Sunday, June 11, 2006

Some rest...

After 2 weeks of orientation, site visits, hard working and sickness, it was time for us to take a break from the capital city, exercise, get some fresh air and experience the native Filipino dishes…

Destination Banaue and the rice terraces,

After an early wake-up call and a 9-hour car ride through valleys and mountains of Northern
Luzon, we finally arrived in Banaue, a small town in the province of Ifugao, known for its amazing rice terraces, a UNESCO World Heritage site and considered as the 8th Wonder of the World.
We thus spent our first day resting and walking through this amazing landscape, an engineering achievement created by the native tribes 2000 years ago. A model of sustainability, the terraces now show scars of aging, resulting in a need for protection of the area. Natural erosion, tourism and labor shortage (for repair and rice farming) are a few examples of causes leading to the slow destruction of this unique feature. Locals’ interests have changed, people are turning into tourist activities (touring, artifacts production) or are moving in Manila because of their inability to generate enough revenue from rice harvesting to fill their families’ needs. As a result, 65% of today’s rice supply in the surrounding area is coming from importation, and this figure is unlikely to improve with the current situation.
After our encounter with the Tam-an village inhabitants and our walk through a minor portion of the 20’000km stretch of paths and trails in the Banaue rice terraces, it was time to get some rest and meet the “locals”. For our first night outside Manila, we had the surprise to share our dorm with some more or less pleasant visitors. Moths, cockroaches, and a few other “over-sized” companions were to join us and give us some unforgettable moments.

After the mountains, the beach…. But before...

Swamp. This one word could describe our night in Locap, a small town located in the region of the Hundred Islands. While some of us were struggling with the heat and humidity of the area, others were fighting with the always memorable cockroaches, ants, mosquitoes, geckos and small mammalian specimens. The most lucky ones would have the combo, unexpected roommates AND temperature.
Our ‘journey’ in the Hundred Islands would thus never happen and would be traded with a more pleasant one in the area of Bolinao, Puerto del Sol Beach Resort where the group was to enjoy the warm water of the China Sea, the baking sun, sand and the comfort of some more decent hotel rooms. We shall also mention this unforgettable dinner on the beach during which we were to satisfy our digestive tracts with some local fish and vegetables, cooked by our guide Pastor Choy and driver Jesus.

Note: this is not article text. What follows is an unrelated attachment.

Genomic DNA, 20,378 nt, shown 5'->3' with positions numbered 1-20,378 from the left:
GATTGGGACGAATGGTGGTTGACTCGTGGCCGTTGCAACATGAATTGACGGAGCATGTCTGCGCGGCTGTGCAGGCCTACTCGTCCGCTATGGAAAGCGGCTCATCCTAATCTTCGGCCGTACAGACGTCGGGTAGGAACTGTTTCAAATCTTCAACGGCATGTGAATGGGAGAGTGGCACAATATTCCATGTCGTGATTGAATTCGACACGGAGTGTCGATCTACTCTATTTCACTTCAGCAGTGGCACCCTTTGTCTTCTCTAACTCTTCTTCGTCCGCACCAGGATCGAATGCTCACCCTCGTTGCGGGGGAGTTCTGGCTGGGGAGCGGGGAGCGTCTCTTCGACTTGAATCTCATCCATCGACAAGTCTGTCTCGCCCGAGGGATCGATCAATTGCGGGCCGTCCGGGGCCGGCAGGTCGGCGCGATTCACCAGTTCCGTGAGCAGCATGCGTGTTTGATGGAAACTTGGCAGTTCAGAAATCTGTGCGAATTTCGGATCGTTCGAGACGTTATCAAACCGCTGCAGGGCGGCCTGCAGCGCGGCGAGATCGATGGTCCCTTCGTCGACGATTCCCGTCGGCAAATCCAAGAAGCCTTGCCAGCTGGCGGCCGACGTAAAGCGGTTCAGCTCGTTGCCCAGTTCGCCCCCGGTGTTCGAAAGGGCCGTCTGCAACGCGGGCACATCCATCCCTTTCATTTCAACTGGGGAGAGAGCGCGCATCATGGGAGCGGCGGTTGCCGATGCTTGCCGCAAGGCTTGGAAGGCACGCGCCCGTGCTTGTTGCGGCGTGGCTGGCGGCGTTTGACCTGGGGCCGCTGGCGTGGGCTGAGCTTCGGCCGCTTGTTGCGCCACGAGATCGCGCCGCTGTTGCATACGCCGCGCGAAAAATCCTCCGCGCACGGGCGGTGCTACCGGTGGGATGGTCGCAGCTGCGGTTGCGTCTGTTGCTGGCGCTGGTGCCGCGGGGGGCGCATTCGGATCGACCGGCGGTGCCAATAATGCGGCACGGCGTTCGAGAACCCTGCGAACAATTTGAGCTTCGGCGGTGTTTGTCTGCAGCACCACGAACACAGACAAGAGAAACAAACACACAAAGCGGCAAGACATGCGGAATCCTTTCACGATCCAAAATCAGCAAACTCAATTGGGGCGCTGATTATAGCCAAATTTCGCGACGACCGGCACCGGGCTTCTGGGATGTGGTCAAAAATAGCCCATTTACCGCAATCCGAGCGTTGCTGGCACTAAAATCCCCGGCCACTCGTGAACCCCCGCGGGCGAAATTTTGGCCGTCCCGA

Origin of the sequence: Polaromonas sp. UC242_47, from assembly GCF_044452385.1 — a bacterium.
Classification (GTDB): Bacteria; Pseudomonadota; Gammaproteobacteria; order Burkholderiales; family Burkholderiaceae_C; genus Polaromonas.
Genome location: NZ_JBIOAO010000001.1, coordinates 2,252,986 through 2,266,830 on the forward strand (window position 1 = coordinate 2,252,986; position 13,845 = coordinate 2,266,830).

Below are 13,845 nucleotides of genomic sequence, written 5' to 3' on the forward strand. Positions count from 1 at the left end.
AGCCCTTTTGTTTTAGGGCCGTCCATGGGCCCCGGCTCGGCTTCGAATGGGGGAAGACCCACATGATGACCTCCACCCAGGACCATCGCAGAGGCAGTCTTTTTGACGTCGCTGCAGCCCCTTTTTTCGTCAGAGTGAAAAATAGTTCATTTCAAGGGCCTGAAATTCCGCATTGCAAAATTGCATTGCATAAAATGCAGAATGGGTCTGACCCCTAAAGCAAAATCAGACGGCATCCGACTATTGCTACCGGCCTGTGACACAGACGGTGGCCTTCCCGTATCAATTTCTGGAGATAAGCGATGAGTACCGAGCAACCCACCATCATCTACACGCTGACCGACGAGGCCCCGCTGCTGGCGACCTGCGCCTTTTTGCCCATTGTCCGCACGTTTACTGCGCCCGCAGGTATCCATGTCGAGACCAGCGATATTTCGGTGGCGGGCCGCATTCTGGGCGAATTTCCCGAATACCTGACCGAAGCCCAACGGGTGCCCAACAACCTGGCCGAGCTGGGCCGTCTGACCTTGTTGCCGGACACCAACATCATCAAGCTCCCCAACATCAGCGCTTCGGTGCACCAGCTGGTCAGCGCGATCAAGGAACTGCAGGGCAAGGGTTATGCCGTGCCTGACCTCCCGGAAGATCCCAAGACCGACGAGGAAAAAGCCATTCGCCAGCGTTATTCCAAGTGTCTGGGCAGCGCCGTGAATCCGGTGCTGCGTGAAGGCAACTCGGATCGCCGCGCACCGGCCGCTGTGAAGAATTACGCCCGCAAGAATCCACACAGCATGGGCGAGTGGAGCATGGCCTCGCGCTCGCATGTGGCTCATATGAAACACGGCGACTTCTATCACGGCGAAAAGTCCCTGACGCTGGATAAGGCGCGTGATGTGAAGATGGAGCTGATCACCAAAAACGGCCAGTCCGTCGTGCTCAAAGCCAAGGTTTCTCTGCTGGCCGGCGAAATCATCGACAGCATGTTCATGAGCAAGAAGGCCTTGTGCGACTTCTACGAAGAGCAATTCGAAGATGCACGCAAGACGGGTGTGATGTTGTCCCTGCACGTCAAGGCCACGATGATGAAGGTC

Our last day outside the scented Manila lead us to a quick visit of the enchanted cave, where some of us enjoyed the cool underground water pool, naturally formed within the volcanic ground of the island, before taking the road back to the sweaty Manila.

(Sunset in Bolinao)

Local dishes… An initiation to the Filipino culture,

A journey outside Manila would not have been complete without tasting the so-famous Balut, a special Filipino snack. Before going further into the details of this unique tradition, it is my duty to warn of the nature of the following, sensitive hearts please avoid.
To make this a short story, the Balut actually consists of a duck embryo. The eggs are specifically chosen by the farmers and merchants and the embryo should not be over 18 days-old in order to be eaten. The eggs, containing the embryo (which may already contain the beak, feathers and internal organs) are cooked and served with the shell. Local beliefs mention eating Balut brings strength and virility to the man and is said to improve lactation for the opposite gender when pregnant or lactating. Balut is also part of the wedding ceremony. If the egg is consumed, union between the newly-weds is said to be reinforced during their honeymoon, making the first night a spicy and memorable one.
So it was our duty to try the special treat. With some moment of hesitation, it is with some good courage that Omar and I were to be the first ones to taste the chicken-tasting egg. Holding our breath, and adding some salt and sauce to give some flavor to the thing, it was time to bite into this unique meat. The event attracting several curious, it is with a small crowd, all eyes turned on us that we chewed into life (almost literally speaking…) and had our first taste of Balut. The experience was a success, and so was our very unique initiation and integration to the Filipino culture.

(A close-up view of the famous Balut)

It is thus with our stomachs full of goodies that we drove back in Manila, fresh and ready for some more adventures and eager to go back to work.

So many sensations come through...the visual beauty of the rice terraces (great pictures), the calm of the sea, the tactile intrusions of the bugs and finally, the gustatory adventure which I've thankfully been spared. Keep up the enjoyable communication.
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